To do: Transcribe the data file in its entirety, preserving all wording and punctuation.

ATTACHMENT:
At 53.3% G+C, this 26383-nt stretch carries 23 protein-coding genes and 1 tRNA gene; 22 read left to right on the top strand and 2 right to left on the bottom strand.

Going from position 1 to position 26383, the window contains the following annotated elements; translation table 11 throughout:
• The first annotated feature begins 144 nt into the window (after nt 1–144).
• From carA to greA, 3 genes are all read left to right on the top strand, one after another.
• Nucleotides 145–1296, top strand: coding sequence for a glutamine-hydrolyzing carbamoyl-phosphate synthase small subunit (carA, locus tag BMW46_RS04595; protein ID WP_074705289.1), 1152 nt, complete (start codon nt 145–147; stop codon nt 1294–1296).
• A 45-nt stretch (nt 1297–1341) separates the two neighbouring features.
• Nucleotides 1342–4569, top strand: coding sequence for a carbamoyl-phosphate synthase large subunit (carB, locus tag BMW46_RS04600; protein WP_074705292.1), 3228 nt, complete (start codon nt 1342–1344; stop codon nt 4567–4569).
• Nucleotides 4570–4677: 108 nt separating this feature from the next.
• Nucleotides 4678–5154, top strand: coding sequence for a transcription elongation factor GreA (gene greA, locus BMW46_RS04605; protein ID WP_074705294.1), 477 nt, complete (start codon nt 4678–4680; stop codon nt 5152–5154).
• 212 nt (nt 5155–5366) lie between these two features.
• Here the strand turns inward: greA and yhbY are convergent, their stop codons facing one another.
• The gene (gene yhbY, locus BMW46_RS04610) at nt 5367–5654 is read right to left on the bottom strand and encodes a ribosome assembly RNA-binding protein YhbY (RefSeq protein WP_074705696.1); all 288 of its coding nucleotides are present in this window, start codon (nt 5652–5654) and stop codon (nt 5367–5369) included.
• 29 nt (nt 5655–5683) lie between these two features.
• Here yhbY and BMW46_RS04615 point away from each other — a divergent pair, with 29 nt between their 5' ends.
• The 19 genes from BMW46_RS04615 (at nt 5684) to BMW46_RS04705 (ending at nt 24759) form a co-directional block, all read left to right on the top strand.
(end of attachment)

At 53.3% G+C, this 26383-nt stretch carries 23 protein-coding genes and 1 tRNA gene; 22 read left to right on the top strand and 2 right to left on the bottom strand.

Going from position 1 to position 26383, the window contains the following annotated elements; translation table 11 throughout:
• The first annotated feature begins 144 nt into the window (after nt 1–144).
• From carA to greA, 3 genes are all read left to right on the top strand, one after another.
• Nucleotides 145–1296, top strand: coding sequence for a glutamine-hydrolyzing carbamoyl-phosphate synthase small subunit (carA, locus tag BMW46_RS04595; protein ID WP_074705289.1), 1152 nt, complete (start codon nt 145–147; stop codon nt 1294–1296).
• A 45-nt stretch (nt 1297–1341) separates the two neighbouring features.
• Nucleotides 1342–4569, top strand: coding sequence for a carbamoyl-phosphate synthase large subunit (carB, locus tag BMW46_RS04600; protein WP_074705292.1), 3228 nt, complete (start codon nt 1342–1344; stop codon nt 4567–4569).
• Nucleotides 4570–4677: 108 nt separating this feature from the next.
• Nucleotides 4678–5154, top strand: coding sequence for a transcription elongation factor GreA (gene greA, locus BMW46_RS04605; protein ID WP_074705294.1), 477 nt, complete (start codon nt 4678–4680; stop codon nt 5152–5154).
• 212 nt (nt 5155–5366) lie between these two features.
• Here the strand turns inward: greA and yhbY are convergent, their stop codons facing one another.
• The gene (gene yhbY, locus BMW46_RS04610) at nt 5367–5654 is read right to left on the bottom strand and encodes a ribosome assembly RNA-binding protein YhbY (RefSeq protein WP_074705696.1); all 288 of its coding nucleotides are present in this window, start codon (nt 5652–5654) and stop codon (nt 5367–5369) included.
• 29 nt (nt 5655–5683) lie between these two features.
• Here yhbY and BMW46_RS04615 point away from each other — a divergent pair, with 29 nt between their 5' ends.
• The 19 genes from BMW46_RS04615 (at nt 5684) to BMW46_RS04705 (ending at nt 24759) form a co-directional block, all read left to right on the top strand.